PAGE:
A major takeaway from our Foundations on the Hill visits with 20 Congressional members rang loud and clear: Congressional staff need to hear from you.
Nonprofits: They want to hear about your impact in district and how changes to the charitable deduction will affect your work.
Foundations: They want to hear how you are making a difference in their district, who your partners are, and why your problem solving matters.
How you can reach out:
- A staffer of a Ways and Means committee member told us that you can share your comments and stories about charitable tax incentives by email: firstname.lastname@example.org until April 15 (find instructions here under Tax Reform Working Groups).
- Or, you can leverage your Donors Forum membership and share your stories with us; we can help make connections on your behalf with the relevant staff people. Email Delia Coleman, Director of Public Policy, at email@example.com.
Congressional staffers and other experts urge charities to join tax reform discussion
At the annual Washington Nonprofit Legal and Tax Conference held recently, congressional staffers and other panelists strongly encouraged charities to make their voices heard during the current debate on tax reform. Harold Hancock, Tax Counsel for the House Ways and Means Committee, said that the Committee welcomes input from the charitable sector. He noted that one of the eleven tax reform working groups that Ways and Means set up to gather more information as part of the tax reform process is dedicated to charitable and other tax-exempt organizations. He also added that the Committee does not have particular legislation in mind regarding tax-exempt organizations.
“Right now we're listening, we're trying to get feedback," he said. "We want to make sure that wherever we end up with regard to policy decisions of the exempt sector, it is well known beforehand, that people have had a chance to comment and have had a chance to look at it,” Hancock said. The Ways and Means Committee has developed a process for interested parties to submit comments to the tax reform working groups, but Hancock said that the Committee is willing to accept comments outside of the working group process. The panelists also addressed proposals to limit the charitable deduction as a potential way to raise revenue.
Geoffrey Plague, Vice President of Public Policy at Independent Sector, said that limiting the deduction would cause charitable giving to decline and that the real focus should be on those served by charities who would most be impacted by a decrease in giving. Gordon Clay, Legislative Counsel for the Joint Committee on Taxation (JCT) also discussed what topics might be addressed if the tax reform debate moves beyond incentives for giving to qualifications for exempt status. Clay noted that the debate could consider what types of activities deserve exemption, exempt organizations pursuing commercial activities, large endowments, the blurring of the lines between public charity and private foundation status, and political activities by exempt organizations. Source: Independent Sector; BNA Daily Tax Report, Tax Analysts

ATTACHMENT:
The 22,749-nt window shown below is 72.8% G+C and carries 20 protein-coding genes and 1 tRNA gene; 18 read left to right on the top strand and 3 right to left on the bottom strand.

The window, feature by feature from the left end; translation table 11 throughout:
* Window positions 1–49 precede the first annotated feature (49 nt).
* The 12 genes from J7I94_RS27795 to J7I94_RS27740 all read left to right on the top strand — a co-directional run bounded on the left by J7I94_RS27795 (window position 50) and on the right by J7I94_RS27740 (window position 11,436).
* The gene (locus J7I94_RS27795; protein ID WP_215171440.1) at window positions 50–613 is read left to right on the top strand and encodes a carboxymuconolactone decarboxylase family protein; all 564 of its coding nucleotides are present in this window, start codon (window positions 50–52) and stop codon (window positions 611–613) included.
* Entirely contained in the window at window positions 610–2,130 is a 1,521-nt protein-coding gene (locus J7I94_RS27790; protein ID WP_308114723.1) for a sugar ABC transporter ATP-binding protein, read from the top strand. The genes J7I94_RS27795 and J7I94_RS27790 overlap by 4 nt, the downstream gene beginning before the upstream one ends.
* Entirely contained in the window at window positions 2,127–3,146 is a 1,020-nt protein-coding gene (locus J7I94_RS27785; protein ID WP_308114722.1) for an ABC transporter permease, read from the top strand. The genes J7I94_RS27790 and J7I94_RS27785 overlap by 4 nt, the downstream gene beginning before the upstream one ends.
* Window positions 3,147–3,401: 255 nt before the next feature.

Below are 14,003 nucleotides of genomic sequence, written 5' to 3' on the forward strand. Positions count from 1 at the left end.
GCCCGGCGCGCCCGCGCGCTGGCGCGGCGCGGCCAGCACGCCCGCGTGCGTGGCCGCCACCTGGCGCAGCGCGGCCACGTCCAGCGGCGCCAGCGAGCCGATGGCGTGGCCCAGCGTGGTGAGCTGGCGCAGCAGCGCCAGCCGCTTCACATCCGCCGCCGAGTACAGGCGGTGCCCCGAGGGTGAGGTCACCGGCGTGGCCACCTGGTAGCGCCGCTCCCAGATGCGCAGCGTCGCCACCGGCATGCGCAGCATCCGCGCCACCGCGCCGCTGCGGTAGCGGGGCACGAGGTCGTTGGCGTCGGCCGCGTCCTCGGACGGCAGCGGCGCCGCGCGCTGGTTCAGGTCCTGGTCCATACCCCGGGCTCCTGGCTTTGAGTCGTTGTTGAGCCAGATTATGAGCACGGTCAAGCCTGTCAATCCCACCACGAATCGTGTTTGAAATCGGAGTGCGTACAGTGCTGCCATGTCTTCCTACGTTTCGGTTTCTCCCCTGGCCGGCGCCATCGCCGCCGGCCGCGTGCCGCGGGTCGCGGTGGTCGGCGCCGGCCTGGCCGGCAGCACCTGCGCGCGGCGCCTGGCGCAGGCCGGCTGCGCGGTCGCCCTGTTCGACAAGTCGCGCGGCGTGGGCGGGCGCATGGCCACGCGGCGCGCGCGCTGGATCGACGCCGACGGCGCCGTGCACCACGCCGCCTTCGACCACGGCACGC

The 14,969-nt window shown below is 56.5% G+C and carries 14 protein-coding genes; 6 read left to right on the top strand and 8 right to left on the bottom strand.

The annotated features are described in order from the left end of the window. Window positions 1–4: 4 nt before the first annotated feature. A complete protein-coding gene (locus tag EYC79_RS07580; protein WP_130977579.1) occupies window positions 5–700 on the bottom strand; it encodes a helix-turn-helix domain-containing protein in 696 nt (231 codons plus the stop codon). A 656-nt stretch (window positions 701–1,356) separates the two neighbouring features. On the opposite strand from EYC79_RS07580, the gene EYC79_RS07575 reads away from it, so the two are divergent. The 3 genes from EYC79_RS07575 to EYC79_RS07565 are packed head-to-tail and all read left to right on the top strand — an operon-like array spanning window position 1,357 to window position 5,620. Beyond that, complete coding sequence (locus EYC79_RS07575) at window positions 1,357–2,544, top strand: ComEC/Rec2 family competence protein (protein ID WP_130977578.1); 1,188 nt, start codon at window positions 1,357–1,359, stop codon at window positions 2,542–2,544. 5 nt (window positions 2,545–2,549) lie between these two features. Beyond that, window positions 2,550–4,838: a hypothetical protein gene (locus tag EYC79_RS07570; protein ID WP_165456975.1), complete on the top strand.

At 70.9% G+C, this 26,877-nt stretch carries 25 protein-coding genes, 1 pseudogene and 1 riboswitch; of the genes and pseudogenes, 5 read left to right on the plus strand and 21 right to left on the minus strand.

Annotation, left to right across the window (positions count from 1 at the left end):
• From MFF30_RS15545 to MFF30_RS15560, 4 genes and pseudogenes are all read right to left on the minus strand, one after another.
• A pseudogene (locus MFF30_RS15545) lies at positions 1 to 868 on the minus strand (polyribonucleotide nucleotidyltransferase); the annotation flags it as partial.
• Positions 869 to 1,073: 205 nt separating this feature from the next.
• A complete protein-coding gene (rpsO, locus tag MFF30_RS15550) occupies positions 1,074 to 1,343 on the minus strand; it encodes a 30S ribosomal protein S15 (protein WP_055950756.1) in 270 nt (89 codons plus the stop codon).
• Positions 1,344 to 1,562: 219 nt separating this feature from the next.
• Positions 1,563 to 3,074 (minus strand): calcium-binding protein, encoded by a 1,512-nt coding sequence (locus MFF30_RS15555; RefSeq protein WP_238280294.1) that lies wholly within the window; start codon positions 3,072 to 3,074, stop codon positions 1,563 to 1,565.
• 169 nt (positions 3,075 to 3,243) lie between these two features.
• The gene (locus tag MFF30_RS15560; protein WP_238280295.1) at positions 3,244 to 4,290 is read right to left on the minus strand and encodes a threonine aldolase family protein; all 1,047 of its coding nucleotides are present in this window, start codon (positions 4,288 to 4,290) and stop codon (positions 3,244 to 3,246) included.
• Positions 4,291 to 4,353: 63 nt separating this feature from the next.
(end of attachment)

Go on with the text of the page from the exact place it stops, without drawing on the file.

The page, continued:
New IRS data indicates increase in charitable deductions claimed on gift tax returns in 2011
According to new gift tax statistics of income (SOI) data released by the Internal Revenue Service March 19, the amount of charitable deductions claimed on gift tax returns in 2011 rose to nearly $4.4 billion, up from $3.1 billion in 2010.
The SOI data shows that in 2011, taxpayers made almost $51 billion in total gifts of money or property, up from 2010 when $37.9 billion in gifts were made. Approximately $9.3 billion in annual exclusions from the tax were utilized in 2011, but donors still paid almost $6.2 billion in total gift tax on 10,982 gifts, compared to the total tax in 2010 of about $2.5 billion on 9,645 gifts. The gift tax is a mechanism for taxing the transfer of assets from one party to another. For 2013, the annual exclusion for gifts rose to $14,000, up from $13,000 for 2012, due to inflation adjustments, while the lifetime exemption amount, after inflation, is $5.25 million for both gift and estate tax purposes. Read the new SOI data. Source: Independent Sector; BNA Daily Tax Report.
Earlier this month, the Administration for Children and Families (ACF) at the U.S. Department of Health and Human Services (HHS) sent a letter to states regarding the impact of sequestration on Community Services Block Grants (CSBGs). The letter indicates that ACF is required to reduce overall payments for fiscal 2013 by 5.0 percent to implement the sequester.
Given that payments have already been made for the first two quarters of the fiscal year, the letter explains the remaining quarterly payments will be reduced by roughly 10 percent. A similar letter was sent to states about the Social Services Block Grant (SSBG) program. SSBGs, a mandatory spending program not exempt from the sequester, are subject to a 5.1 percent reduction as a result of the sequester. Therefore, the remaining quarterly payments for fiscal 2013 will be reduced by approximately 10.2 percent. Both letters indicate that additional details will be provided by grant management staff at a later date. (Source: NASBO)
Will sequestration threaten the way you perform your mission? Share your story at GiveVoice.org.
~Delia Coleman, Director of Public Policy, Donors Forum